Credit where itís due
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- Dec 16 Delhi gangrape case: Convict attempts suicide inside Tihar Jail, rushed to hospital
- Earthquake in Italy kills 247, toll may rise as rescuers continue hunt for survivors
- Rahul Gandhi twisting statement, must show generosity, apologise: RSS
But whether or not the government wins its case against S&P, its decision to file the lawsuit creates a win-win scenario for the functioning of the credit ratings industry. On the one hand, the misaligned incentives generated by the rating agencies' business model were no secret before the lawsuit. A victory for S&P could restore investors' shaken confidence in the analysis underlying its ratings.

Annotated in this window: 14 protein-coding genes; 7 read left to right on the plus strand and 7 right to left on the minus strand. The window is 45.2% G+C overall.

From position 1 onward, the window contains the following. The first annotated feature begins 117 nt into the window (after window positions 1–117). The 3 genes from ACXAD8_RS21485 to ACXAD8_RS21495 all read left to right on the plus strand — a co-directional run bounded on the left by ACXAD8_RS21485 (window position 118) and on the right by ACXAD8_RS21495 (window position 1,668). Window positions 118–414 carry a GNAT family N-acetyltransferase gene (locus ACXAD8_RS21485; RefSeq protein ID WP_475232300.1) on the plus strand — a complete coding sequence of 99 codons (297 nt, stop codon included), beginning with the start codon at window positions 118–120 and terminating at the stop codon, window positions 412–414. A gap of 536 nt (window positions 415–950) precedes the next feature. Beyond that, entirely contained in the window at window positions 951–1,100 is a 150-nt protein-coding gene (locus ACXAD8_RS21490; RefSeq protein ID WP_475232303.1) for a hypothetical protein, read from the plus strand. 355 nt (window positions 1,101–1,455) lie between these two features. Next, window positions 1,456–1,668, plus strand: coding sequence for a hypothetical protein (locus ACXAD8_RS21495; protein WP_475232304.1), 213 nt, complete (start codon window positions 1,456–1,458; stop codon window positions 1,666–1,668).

If, instead, the government is victorious, investors will be able to rest more easily when relying on a company's credit ratings. Credit rating companies have always tried to assuage investor concerns about misaligned incentives by promising that the credit-rating process is objective and unclouded by improper concerns. Lawsuits like this one force a rating company to put its money where its mouth is; signalling the government's willingness to intervene when a credit agency promises unbiased analysis but does not deliver. Put differently, it tacks a steep price onto what could otherwise be cheap talk.
Goldin is a research scholar at the department of economics at Princeton and is studying law at Yale. Lamba is a research scholar in economics at Princeton and an economist at the office of the chief economic advisor, Union ministry of finance
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